Configuring the PS/2 requires booting a prepared floppy disk to do so to configure and store settings.
Most and easiest way is:
Floppy drive issues:
Have someone who is good with SMD repair replace these SMD capacitors and re-grease the stepper screw (particularly bearings) so screw can turn properly, have to watch it to make sure. I had one of PS/2 floppy drive that stepper screw not turning from grease turned into glue.
Restoration is mandatory as finding *correct* working parts such as floppy drives for PS/2 is expensive, like 100 dollars each these days and is not physical and electrically compatible. Different PS/2 models used different floppy drives interfaces even the bezel to match is different too!
eg: 55SX, 70, 80, 85, 95, 77 used different floppy interfaces pinout.
The PS/2 8580 is MCA slots, it is not anything you can use any cards. Has to be MCA cards.
The reason I said MCA SCSI card as it is most easiest way to go and still is costly.
But this performance performs well only on EGA, VGA DOS era games not such as Doom up to VGA and Windows 3.11 but no sound.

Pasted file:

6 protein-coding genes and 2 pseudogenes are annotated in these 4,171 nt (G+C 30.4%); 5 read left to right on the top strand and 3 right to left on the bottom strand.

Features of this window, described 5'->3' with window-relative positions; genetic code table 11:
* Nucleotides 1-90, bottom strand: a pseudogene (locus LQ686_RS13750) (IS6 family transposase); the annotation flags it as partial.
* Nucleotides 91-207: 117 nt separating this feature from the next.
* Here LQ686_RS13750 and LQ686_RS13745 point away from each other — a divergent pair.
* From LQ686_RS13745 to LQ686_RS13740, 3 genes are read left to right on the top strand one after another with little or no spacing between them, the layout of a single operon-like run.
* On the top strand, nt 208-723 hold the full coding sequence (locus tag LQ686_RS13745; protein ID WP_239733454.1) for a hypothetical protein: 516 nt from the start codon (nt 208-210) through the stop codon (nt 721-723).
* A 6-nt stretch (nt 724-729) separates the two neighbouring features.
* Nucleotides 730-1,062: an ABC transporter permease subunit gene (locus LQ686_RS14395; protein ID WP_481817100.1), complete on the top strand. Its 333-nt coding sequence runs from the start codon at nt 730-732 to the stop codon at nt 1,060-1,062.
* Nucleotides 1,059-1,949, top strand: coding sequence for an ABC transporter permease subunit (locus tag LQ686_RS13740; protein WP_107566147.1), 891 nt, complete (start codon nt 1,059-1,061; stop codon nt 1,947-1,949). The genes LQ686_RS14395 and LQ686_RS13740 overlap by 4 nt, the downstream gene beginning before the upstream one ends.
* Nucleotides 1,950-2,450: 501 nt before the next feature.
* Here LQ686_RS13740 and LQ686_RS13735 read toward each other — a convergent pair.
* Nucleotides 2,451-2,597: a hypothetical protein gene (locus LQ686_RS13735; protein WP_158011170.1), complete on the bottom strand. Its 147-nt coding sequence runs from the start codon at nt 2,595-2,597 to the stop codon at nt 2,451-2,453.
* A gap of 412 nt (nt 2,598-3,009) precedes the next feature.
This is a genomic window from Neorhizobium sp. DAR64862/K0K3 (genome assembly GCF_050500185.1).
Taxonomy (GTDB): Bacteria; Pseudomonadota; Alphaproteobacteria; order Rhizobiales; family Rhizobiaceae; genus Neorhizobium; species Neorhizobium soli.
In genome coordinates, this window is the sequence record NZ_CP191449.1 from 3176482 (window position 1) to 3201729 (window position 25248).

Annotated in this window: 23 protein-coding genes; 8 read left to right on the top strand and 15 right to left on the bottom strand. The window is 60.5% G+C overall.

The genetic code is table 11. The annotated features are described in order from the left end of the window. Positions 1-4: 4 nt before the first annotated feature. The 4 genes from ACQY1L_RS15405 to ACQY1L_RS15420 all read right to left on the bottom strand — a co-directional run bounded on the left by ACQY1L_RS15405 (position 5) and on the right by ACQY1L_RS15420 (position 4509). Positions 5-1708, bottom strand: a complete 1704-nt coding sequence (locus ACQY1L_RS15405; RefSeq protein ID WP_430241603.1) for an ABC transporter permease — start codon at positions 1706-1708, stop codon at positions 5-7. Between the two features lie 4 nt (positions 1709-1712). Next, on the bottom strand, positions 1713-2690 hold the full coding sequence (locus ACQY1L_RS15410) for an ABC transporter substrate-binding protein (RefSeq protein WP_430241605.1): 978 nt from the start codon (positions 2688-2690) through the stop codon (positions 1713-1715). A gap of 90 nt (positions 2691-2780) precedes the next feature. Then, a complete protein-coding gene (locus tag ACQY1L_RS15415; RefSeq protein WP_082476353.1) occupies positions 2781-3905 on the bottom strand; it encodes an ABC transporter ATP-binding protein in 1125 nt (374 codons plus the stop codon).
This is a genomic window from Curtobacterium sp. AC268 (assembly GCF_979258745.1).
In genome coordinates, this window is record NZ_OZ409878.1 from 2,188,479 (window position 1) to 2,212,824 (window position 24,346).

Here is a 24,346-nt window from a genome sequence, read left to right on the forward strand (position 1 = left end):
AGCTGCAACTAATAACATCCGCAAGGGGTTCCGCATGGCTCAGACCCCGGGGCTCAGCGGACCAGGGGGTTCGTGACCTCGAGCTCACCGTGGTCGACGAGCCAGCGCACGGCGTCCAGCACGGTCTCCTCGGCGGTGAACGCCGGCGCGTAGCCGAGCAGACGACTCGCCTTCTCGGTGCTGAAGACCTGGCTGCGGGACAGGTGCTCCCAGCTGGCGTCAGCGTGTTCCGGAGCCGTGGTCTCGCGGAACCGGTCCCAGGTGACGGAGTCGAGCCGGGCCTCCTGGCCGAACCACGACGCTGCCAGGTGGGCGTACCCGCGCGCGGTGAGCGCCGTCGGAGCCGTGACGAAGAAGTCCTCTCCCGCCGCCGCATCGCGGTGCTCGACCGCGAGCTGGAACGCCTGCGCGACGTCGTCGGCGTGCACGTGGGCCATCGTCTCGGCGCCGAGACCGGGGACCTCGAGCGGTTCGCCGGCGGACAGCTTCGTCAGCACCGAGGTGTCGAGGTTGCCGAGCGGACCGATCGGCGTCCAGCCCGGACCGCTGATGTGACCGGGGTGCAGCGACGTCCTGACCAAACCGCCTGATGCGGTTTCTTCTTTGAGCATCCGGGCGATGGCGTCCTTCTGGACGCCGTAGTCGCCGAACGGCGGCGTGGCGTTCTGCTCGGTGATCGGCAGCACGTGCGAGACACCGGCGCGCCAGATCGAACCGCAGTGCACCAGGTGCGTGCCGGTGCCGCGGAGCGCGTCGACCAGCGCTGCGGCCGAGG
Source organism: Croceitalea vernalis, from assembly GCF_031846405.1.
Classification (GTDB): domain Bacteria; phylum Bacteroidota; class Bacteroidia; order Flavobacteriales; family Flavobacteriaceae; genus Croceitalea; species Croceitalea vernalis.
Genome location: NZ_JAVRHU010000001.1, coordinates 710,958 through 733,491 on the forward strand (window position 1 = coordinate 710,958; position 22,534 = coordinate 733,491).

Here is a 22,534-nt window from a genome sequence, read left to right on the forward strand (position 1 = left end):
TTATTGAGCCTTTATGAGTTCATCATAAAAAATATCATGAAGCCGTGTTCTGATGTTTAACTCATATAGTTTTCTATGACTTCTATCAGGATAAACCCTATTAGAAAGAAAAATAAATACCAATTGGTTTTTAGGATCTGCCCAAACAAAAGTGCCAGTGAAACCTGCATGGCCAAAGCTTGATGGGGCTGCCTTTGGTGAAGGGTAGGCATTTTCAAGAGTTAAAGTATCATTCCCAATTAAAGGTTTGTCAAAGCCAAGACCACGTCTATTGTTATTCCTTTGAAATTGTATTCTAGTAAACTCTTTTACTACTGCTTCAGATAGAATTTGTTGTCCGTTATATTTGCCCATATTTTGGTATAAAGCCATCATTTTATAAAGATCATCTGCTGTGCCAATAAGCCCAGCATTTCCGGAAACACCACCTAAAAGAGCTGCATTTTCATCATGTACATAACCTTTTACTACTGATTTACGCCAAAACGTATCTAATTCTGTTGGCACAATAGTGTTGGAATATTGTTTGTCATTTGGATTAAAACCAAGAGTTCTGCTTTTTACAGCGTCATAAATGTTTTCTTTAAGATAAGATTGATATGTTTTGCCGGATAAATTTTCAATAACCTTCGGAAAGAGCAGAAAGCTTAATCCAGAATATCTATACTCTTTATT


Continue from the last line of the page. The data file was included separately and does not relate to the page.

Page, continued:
Sound card is expensive. Read expensive even the MCA snarker is more than 100 dollars.
In other words restoring any PS/2 computer with MCA bus is expensive and difficult to source parts other than SCSI.
I know this and had migrated away from PS/2 long ago to standard generic PCs parts even brand names like, HP, IBM (ISA, PCI), etc, Compaq is better way to go. I have not yet acquired any parts for my PS/2 70 for years and needs SCSI controller along with small SCSI hard drive to complete. But what good if I can't play without sound so it sits gathering dust.
Best fit all is build you own PC based on Pentium that runs 120, 133, 166 or 200MHz processor based on ATX form factor motherboard, 16MB or 32MB, non-sound blaster sound card, PCI S3 or cirrus logic video card, so you can use any ATX PSU and ATX case. This will cover widest range of DOS games from 1988 thru late 1990.
Great Northern aka Canada.